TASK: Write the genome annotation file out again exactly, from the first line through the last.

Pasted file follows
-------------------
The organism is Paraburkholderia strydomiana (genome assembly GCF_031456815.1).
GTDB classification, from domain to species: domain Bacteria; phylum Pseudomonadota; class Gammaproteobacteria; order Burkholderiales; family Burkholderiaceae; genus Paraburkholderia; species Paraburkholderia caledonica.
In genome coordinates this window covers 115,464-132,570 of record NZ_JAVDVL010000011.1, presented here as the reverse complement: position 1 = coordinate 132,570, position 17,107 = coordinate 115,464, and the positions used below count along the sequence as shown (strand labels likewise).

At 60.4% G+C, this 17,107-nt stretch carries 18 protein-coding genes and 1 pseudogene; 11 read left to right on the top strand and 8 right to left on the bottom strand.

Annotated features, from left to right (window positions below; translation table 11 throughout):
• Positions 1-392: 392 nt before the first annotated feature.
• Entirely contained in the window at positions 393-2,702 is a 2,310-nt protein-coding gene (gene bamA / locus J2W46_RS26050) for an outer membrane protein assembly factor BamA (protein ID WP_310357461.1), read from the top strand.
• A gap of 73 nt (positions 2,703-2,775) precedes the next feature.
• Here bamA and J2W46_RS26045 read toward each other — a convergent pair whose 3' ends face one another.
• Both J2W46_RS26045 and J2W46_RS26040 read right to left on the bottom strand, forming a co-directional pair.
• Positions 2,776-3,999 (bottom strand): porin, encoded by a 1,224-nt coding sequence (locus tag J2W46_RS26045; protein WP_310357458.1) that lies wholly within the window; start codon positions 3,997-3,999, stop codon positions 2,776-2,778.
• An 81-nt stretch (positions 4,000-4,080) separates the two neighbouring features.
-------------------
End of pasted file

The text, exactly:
The organism is Paraburkholderia strydomiana (genome assembly GCF_031456815.1).
GTDB classification, from domain to species: domain Bacteria; phylum Pseudomonadota; class Gammaproteobacteria; order Burkholderiales; family Burkholderiaceae; genus Paraburkholderia; species Paraburkholderia caledonica.
In genome coordinates this window covers 115,464-132,570 of record NZ_JAVDVL010000011.1, presented here as the reverse complement: position 1 = coordinate 132,570, position 17,107 = coordinate 115,464, and the positions used below count along the sequence as shown (strand labels likewise).

At 60.4% G+C, this 17,107-nt stretch carries 18 protein-coding genes and 1 pseudogene; 11 read left to right on the top strand and 8 right to left on the bottom strand.

Annotated features, from left to right (window positions below; translation table 11 throughout):
• Positions 1-392: 392 nt before the first annotated feature.
• Entirely contained in the window at positions 393-2,702 is a 2,310-nt protein-coding gene (gene bamA / locus J2W46_RS26050) for an outer membrane protein assembly factor BamA (protein ID WP_310357461.1), read from the top strand.
• A gap of 73 nt (positions 2,703-2,775) precedes the next feature.
• Here bamA and J2W46_RS26045 read toward each other — a convergent pair whose 3' ends face one another.
• Both J2W46_RS26045 and J2W46_RS26040 read right to left on the bottom strand, forming a co-directional pair.
• Positions 2,776-3,999 (bottom strand): porin, encoded by a 1,224-nt coding sequence (locus tag J2W46_RS26045; protein WP_310357458.1) that lies wholly within the window; start codon positions 3,997-3,999, stop codon positions 2,776-2,778.
• An 81-nt stretch (positions 4,000-4,080) separates the two neighbouring features.